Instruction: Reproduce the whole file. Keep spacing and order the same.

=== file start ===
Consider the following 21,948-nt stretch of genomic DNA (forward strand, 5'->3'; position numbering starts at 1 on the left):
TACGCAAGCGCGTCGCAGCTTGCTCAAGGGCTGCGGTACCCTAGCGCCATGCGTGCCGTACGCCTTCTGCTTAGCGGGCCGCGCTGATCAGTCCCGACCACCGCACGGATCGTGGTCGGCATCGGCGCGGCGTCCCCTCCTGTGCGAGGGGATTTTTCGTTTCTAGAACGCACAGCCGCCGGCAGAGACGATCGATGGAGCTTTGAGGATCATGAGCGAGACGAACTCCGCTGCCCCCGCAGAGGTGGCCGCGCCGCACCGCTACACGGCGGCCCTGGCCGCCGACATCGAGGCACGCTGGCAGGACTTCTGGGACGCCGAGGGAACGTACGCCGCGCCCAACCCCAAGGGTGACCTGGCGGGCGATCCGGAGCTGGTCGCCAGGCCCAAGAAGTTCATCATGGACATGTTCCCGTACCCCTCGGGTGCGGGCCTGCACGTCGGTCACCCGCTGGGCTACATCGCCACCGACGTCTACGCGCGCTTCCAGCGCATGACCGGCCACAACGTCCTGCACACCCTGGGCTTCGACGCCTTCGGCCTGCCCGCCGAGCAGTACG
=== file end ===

Consider the following 21,948-nt stretch of genomic DNA (forward strand, 5'->3'; position numbering starts at 1 on the left):
TACGCAAGCGCGTCGCAGCTTGCTCAAGGGCTGCGGTACCCTAGCGCCATGCGTGCCGTACGCCTTCTGCTTAGCGGGCCGCGCTGATCAGTCCCGACCACCGCACGGATCGTGGTCGGCATCGGCGCGGCGTCCCCTCCTGTGCGAGGGGATTTTTCGTTTCTAGAACGCACAGCCGCCGGCAGAGACGATCGATGGAGCTTTGAGGATCATGAGCGAGACGAACTCCGCTGCCCCCGCAGAGGTGGCCGCGCCGCACCGCTACACGGCGGCCCTGGCCGCCGACATCGAGGCACGCTGGCAGGACTTCTGGGACGCCGAGGGAACGTACGCCGCGCCCAACCCCAAGGGTGACCTGGCGGGCGATCCGGAGCTGGTCGCCAGGCCCAAGAAGTTCATCATGGACATGTTCCCGTACCCCTCGGGTGCGGGCCTGCACGTCGGTCACCCGCTGGGCTACATCGCCACCGACGTCTACGCGCGCTTCCAGCGCATGACCGGCCACAACGTCCTGCACACCCTGGGCTTCGACGCCTTCGGCCTGCCCGCCGAGCAGTACG